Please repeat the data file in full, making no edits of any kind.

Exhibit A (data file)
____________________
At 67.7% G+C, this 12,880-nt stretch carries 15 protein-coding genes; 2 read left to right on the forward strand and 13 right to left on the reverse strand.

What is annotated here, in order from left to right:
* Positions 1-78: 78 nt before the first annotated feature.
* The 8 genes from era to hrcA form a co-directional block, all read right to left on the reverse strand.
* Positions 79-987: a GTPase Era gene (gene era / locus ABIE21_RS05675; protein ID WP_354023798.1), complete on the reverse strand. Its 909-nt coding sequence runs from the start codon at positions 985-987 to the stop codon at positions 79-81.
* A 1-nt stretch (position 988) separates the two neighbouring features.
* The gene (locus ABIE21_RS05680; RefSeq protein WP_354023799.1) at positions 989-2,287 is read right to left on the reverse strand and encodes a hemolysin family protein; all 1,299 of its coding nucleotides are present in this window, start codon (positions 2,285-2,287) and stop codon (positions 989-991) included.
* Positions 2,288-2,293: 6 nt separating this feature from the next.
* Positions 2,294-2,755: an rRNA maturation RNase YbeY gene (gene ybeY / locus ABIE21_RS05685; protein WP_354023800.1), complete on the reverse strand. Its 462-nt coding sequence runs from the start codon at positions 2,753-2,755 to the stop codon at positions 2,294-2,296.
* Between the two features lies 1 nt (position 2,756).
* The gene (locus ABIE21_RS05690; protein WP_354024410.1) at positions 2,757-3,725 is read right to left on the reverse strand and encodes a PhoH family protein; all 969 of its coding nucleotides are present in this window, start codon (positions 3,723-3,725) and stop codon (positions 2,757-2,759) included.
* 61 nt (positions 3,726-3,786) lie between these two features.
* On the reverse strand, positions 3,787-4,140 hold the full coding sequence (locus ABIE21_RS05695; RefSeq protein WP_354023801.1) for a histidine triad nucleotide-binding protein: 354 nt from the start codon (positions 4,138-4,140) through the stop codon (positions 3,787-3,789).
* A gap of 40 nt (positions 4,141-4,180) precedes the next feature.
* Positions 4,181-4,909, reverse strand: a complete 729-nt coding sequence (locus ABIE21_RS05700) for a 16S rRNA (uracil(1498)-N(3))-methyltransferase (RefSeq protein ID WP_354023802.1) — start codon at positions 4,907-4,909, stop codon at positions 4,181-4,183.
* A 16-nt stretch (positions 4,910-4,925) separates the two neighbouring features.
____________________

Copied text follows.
At 67.7% G+C, this 12,880-nt stretch carries 15 protein-coding genes; 2 read left to right on the forward strand and 13 right to left on the reverse strand.

What is annotated here, in order from left to right:
* Positions 1-78: 78 nt before the first annotated feature.
* The 8 genes from era to hrcA form a co-directional block, all read right to left on the reverse strand.
* Positions 79-987: a GTPase Era gene (gene era / locus ABIE21_RS05675; protein ID WP_354023798.1), complete on the reverse strand. Its 909-nt coding sequence runs from the start codon at positions 985-987 to the stop codon at positions 79-81.
* A 1-nt stretch (position 988) separates the two neighbouring features.
* The gene (locus ABIE21_RS05680; RefSeq protein WP_354023799.1) at positions 989-2,287 is read right to left on the reverse strand and encodes a hemolysin family protein; all 1,299 of its coding nucleotides are present in this window, start codon (positions 2,285-2,287) and stop codon (positions 989-991) included.
* Positions 2,288-2,293: 6 nt separating this feature from the next.
* Positions 2,294-2,755: an rRNA maturation RNase YbeY gene (gene ybeY / locus ABIE21_RS05685; protein WP_354023800.1), complete on the reverse strand. Its 462-nt coding sequence runs from the start codon at positions 2,753-2,755 to the stop codon at positions 2,294-2,296.
* Between the two features lies 1 nt (position 2,756).
* The gene (locus ABIE21_RS05690; protein WP_354024410.1) at positions 2,757-3,725 is read right to left on the reverse strand and encodes a PhoH family protein; all 969 of its coding nucleotides are present in this window, start codon (positions 3,723-3,725) and stop codon (positions 2,757-2,759) included.
* 61 nt (positions 3,726-3,786) lie between these two features.
* On the reverse strand, positions 3,787-4,140 hold the full coding sequence (locus ABIE21_RS05695; RefSeq protein WP_354023801.1) for a histidine triad nucleotide-binding protein: 354 nt from the start codon (positions 4,138-4,140) through the stop codon (positions 3,787-3,789).
* A gap of 40 nt (positions 4,141-4,180) precedes the next feature.
* Positions 4,181-4,909, reverse strand: a complete 729-nt coding sequence (locus ABIE21_RS05700) for a 16S rRNA (uracil(1498)-N(3))-methyltransferase (RefSeq protein ID WP_354023802.1) — start codon at positions 4,907-4,909, stop codon at positions 4,181-4,183.
* A 16-nt stretch (positions 4,910-4,925) separates the two neighbouring features.